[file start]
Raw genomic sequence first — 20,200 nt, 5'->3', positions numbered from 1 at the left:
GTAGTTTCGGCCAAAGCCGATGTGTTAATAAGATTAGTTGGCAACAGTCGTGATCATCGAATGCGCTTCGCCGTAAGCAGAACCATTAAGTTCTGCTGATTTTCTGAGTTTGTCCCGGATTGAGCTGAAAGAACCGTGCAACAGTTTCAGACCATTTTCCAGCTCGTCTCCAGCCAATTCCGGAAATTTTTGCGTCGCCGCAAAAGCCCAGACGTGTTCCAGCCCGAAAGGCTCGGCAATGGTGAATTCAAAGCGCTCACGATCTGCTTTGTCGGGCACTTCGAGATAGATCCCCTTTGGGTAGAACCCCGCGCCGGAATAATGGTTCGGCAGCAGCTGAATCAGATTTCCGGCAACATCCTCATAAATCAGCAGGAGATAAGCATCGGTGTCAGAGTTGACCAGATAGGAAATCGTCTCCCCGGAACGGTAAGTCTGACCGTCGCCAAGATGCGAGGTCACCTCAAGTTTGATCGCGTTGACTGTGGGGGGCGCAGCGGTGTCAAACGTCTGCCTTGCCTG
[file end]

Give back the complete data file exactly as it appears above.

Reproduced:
Raw genomic sequence first — 20,200 nt, 5'->3', positions numbered from 1 at the left:
GTAGTTTCGGCCAAAGCCGATGTGTTAATAAGATTAGTTGGCAACAGTCGTGATCATCGAATGCGCTTCGCCGTAAGCAGAACCATTAAGTTCTGCTGATTTTCTGAGTTTGTCCCGGATTGAGCTGAAAGAACCGTGCAACAGTTTCAGACCATTTTCCAGCTCGTCTCCAGCCAATTCCGGAAATTTTTGCGTCGCCGCAAAAGCCCAGACGTGTTCCAGCCCGAAAGGCTCGGCAATGGTGAATTCAAAGCGCTCACGATCTGCTTTGTCGGGCACTTCGAGATAGATCCCCTTTGGGTAGAACCCCGCGCCGGAATAATGGTTCGGCAGCAGCTGAATCAGATTTCCGGCAACATCCTCATAAATCAGCAGGAGATAAGCATCGGTGTCAGAGTTGACCAGATAGGAAATCGTCTCCCCGGAACGGTAAGTCTGACCGTCGCCAAGATGCGAGGTCACCTCAAGTTTGATCGCGTTGACTGTGGGGGGCGCAGCGGTGTCAAACGTCTGCCTTGCCTG